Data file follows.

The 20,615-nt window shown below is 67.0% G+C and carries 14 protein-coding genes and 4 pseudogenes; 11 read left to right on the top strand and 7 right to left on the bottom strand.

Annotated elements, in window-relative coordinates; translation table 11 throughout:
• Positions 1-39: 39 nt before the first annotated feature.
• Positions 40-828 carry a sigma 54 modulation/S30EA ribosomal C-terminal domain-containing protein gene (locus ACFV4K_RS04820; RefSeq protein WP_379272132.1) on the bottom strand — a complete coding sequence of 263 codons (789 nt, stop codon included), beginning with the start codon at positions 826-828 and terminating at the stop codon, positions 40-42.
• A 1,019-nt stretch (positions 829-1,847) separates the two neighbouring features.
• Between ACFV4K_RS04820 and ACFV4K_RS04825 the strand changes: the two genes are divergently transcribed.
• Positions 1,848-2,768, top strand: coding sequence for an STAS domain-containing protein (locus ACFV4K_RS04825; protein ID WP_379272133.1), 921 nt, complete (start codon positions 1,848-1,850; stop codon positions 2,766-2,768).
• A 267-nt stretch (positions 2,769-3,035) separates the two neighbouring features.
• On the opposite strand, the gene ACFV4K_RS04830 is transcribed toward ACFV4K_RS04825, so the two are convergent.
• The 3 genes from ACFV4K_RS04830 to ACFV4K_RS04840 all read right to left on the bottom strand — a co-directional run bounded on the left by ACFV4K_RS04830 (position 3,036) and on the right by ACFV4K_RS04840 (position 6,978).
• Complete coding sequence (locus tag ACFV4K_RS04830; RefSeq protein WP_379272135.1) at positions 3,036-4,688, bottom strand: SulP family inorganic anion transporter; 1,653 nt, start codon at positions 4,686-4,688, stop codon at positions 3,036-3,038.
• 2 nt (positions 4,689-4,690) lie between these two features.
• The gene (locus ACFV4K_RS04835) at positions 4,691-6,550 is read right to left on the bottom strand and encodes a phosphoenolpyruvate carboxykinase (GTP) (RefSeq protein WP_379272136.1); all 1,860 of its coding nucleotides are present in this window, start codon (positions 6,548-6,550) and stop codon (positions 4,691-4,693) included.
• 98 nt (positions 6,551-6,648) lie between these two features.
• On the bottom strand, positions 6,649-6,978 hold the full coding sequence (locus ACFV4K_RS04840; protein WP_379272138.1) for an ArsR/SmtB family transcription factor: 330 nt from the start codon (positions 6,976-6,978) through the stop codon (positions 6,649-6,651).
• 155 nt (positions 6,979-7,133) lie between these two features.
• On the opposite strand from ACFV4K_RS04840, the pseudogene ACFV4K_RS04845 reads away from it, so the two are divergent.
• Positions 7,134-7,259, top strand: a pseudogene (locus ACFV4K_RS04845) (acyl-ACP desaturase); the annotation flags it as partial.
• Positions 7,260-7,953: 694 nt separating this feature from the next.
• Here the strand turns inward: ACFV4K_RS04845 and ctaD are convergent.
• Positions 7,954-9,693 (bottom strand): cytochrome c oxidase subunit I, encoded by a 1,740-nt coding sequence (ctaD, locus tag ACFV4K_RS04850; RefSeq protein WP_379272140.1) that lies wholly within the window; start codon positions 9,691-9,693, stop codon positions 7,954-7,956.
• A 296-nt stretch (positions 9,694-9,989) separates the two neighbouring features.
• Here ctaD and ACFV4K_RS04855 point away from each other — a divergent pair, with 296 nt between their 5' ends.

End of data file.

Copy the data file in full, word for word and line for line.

The 20,615-nt window shown below is 67.0% G+C and carries 14 protein-coding genes and 4 pseudogenes; 11 read left to right on the top strand and 7 right to left on the bottom strand.

Annotated elements, in window-relative coordinates; translation table 11 throughout:
• Positions 1-39: 39 nt before the first annotated feature.
• Positions 40-828 carry a sigma 54 modulation/S30EA ribosomal C-terminal domain-containing protein gene (locus ACFV4K_RS04820; RefSeq protein WP_379272132.1) on the bottom strand — a complete coding sequence of 263 codons (789 nt, stop codon included), beginning with the start codon at positions 826-828 and terminating at the stop codon, positions 40-42.
• A 1,019-nt stretch (positions 829-1,847) separates the two neighbouring features.
• Between ACFV4K_RS04820 and ACFV4K_RS04825 the strand changes: the two genes are divergently transcribed.
• Positions 1,848-2,768, top strand: coding sequence for an STAS domain-containing protein (locus ACFV4K_RS04825; protein ID WP_379272133.1), 921 nt, complete (start codon positions 1,848-1,850; stop codon positions 2,766-2,768).
• A 267-nt stretch (positions 2,769-3,035) separates the two neighbouring features.
• On the opposite strand, the gene ACFV4K_RS04830 is transcribed toward ACFV4K_RS04825, so the two are convergent.
• The 3 genes from ACFV4K_RS04830 to ACFV4K_RS04840 all read right to left on the bottom strand — a co-directional run bounded on the left by ACFV4K_RS04830 (position 3,036) and on the right by ACFV4K_RS04840 (position 6,978).
• Complete coding sequence (locus tag ACFV4K_RS04830; RefSeq protein WP_379272135.1) at positions 3,036-4,688, bottom strand: SulP family inorganic anion transporter; 1,653 nt, start codon at positions 4,686-4,688, stop codon at positions 3,036-3,038.
• 2 nt (positions 4,689-4,690) lie between these two features.
• The gene (locus ACFV4K_RS04835) at positions 4,691-6,550 is read right to left on the bottom strand and encodes a phosphoenolpyruvate carboxykinase (GTP) (RefSeq protein WP_379272136.1); all 1,860 of its coding nucleotides are present in this window, start codon (positions 6,548-6,550) and stop codon (positions 4,691-4,693) included.
• 98 nt (positions 6,551-6,648) lie between these two features.
• On the bottom strand, positions 6,649-6,978 hold the full coding sequence (locus ACFV4K_RS04840; protein WP_379272138.1) for an ArsR/SmtB family transcription factor: 330 nt from the start codon (positions 6,976-6,978) through the stop codon (positions 6,649-6,651).
• 155 nt (positions 6,979-7,133) lie between these two features.
• On the opposite strand from ACFV4K_RS04840, the pseudogene ACFV4K_RS04845 reads away from it, so the two are divergent.
• Positions 7,134-7,259, top strand: a pseudogene (locus ACFV4K_RS04845) (acyl-ACP desaturase); the annotation flags it as partial.
• Positions 7,260-7,953: 694 nt separating this feature from the next.
• Here the strand turns inward: ACFV4K_RS04845 and ctaD are convergent.
• Positions 7,954-9,693 (bottom strand): cytochrome c oxidase subunit I, encoded by a 1,740-nt coding sequence (ctaD, locus tag ACFV4K_RS04850; RefSeq protein WP_379272140.1) that lies wholly within the window; start codon positions 9,691-9,693, stop codon positions 7,954-7,956.
• A 296-nt stretch (positions 9,694-9,989) separates the two neighbouring features.
• Here ctaD and ACFV4K_RS04855 point away from each other — a divergent pair, with 296 nt between their 5' ends.